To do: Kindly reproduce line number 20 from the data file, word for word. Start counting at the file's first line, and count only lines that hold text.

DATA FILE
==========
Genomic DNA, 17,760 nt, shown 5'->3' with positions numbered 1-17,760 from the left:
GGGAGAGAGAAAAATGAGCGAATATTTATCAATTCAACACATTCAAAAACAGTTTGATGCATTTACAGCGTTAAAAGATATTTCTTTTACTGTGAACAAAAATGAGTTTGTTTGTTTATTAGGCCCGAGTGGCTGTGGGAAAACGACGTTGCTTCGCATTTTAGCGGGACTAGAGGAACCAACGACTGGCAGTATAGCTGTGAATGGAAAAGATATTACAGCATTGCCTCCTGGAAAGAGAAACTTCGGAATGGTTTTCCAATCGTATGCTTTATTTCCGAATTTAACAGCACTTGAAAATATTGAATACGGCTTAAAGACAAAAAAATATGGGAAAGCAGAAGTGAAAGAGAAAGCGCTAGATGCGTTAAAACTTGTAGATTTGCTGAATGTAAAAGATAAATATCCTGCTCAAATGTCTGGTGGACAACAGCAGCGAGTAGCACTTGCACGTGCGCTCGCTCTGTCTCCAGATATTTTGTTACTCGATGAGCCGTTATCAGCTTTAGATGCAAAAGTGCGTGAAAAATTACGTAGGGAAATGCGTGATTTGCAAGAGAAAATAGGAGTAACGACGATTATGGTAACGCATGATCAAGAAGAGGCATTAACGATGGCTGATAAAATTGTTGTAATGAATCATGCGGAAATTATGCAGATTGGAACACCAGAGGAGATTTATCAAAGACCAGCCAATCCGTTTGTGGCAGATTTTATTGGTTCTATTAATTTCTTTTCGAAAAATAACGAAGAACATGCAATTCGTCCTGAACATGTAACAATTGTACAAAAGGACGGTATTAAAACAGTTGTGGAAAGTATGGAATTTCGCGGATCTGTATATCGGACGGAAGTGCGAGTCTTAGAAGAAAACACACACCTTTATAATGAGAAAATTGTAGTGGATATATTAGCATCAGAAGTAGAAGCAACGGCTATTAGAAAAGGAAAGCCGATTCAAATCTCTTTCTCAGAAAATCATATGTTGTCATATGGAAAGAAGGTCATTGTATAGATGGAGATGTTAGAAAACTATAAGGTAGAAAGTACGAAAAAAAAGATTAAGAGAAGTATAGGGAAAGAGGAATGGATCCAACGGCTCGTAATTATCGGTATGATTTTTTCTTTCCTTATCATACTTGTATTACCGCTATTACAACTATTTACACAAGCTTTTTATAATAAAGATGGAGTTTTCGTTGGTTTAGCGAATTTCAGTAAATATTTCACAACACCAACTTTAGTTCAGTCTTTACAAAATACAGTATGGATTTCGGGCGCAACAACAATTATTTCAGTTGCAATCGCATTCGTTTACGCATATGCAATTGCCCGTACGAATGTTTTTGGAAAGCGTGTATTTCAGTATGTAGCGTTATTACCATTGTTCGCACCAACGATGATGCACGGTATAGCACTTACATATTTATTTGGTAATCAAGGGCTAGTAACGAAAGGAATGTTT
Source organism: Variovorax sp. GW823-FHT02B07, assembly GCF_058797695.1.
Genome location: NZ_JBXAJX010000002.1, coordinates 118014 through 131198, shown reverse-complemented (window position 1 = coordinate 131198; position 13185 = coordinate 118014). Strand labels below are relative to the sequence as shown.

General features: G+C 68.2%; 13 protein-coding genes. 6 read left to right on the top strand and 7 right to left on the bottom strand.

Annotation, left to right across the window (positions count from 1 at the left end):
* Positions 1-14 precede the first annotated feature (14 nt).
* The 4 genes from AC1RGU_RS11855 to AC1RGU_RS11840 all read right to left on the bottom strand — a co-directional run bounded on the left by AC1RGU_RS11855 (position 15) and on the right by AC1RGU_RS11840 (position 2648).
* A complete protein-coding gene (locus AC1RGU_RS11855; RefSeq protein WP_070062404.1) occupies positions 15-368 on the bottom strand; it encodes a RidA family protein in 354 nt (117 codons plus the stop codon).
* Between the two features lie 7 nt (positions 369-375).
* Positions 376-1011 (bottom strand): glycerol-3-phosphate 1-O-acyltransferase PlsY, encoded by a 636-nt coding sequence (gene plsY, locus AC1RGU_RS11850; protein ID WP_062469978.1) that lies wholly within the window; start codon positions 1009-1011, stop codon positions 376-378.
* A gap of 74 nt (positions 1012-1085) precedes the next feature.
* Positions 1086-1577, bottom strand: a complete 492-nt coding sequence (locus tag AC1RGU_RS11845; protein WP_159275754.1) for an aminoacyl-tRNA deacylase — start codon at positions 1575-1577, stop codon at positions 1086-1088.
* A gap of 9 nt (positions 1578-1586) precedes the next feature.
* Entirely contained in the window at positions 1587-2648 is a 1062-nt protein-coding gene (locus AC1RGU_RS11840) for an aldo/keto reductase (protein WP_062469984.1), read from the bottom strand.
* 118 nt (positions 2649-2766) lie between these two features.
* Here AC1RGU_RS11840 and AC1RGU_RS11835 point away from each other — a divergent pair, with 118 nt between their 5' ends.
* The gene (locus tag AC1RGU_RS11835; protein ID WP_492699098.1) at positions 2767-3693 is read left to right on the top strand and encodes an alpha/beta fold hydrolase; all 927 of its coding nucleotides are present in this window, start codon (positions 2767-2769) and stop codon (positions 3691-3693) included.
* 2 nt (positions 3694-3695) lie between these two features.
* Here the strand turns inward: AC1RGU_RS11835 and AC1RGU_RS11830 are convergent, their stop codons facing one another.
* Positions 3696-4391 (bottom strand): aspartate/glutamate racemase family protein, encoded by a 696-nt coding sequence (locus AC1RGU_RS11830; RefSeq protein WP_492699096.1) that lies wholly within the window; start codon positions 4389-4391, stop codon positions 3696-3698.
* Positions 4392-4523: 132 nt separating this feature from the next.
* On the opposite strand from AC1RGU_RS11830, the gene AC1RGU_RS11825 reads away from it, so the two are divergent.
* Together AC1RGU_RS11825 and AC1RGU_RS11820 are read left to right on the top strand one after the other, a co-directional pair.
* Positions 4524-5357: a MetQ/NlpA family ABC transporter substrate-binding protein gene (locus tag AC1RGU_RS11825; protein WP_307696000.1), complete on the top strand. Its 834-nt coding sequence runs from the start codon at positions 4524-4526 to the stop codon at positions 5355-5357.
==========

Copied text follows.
* Here the strand turns inward: AC1RGU_RS11835 and AC1RGU_RS11830 are convergent, their stop codons facing one another.